Beneath mosaic vaults and a looming octagon tower, politicians have long mingled in the central lobby that lies at the core of the Palace of Westminster. But should they seek inspiration as they exchange opinion and defend arguments, their attention may be drawn down, as easily as up.


They are standing on richly patterned encaustic floor tiles designed by Augustus Pugin, a key component in his iconic Gothic Revival interior. Yet appearances can be deceptive: most of the tiles weren’t made in the 19th century but in the far more recent past.

Replacements on a large scale became necessary because, after decades of wear, many of the originals made by Minton were damaged beyond repair. Enter Craven Dunnill Jackfield, leading makers of traditional tiles and ‘one of the best-kept secrets around’, as Adrian Blundell, production manager, puts it.

A skilled employee scrapes smooth a circular encaustic tile, destined for the Palace of Westminster.

‘We use exactly the same techniques the Victorians did. We still hand-dip all our plain glazed tiles; we use metal oxides in our glazes, which create an almost stained-glass effect on the surface.’ That said, he and the team regard their work at Westminster Palace (they also restored floors in the Members’ Entrance, St Stephen’s Hall and the Royal Gallery) as a landmark commission.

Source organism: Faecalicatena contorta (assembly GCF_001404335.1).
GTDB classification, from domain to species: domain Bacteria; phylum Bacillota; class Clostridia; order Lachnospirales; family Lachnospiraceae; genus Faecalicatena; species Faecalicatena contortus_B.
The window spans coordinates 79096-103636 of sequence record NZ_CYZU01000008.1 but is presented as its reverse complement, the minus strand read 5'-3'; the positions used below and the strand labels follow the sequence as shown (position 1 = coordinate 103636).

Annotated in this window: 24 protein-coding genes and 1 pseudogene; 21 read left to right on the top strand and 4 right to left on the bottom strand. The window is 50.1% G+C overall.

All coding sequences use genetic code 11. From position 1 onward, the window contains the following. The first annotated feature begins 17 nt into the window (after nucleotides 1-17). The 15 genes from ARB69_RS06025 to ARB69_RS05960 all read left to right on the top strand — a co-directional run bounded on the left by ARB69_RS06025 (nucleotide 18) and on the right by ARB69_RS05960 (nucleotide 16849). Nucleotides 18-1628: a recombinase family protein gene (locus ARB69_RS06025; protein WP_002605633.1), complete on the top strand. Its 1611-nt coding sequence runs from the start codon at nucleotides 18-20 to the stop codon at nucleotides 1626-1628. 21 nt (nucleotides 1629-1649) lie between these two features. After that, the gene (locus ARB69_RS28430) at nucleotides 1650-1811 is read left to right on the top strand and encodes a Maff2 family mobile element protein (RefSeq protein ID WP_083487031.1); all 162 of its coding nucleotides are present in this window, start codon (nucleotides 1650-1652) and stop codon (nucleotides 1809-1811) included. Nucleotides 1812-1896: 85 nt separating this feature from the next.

‘It was a 12-year project, an amazing journey. In the first years we developed a new suite of clays, looking at durability and staining resistance to make sure that the floor that went down outlasted the floor that was there, but looked the same.’

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As tile manufacturers with a long pedigree, the company was ideally qualified to take on such a prestigious commission. ‘Craven Dunnill was a very important Victorian tile manufacturer, and it was sited in what is now a national centre of tile history.

Part of the original factory is now a museum of tile history – a fascinating place,’ says ceramics expert Paul Atterbury.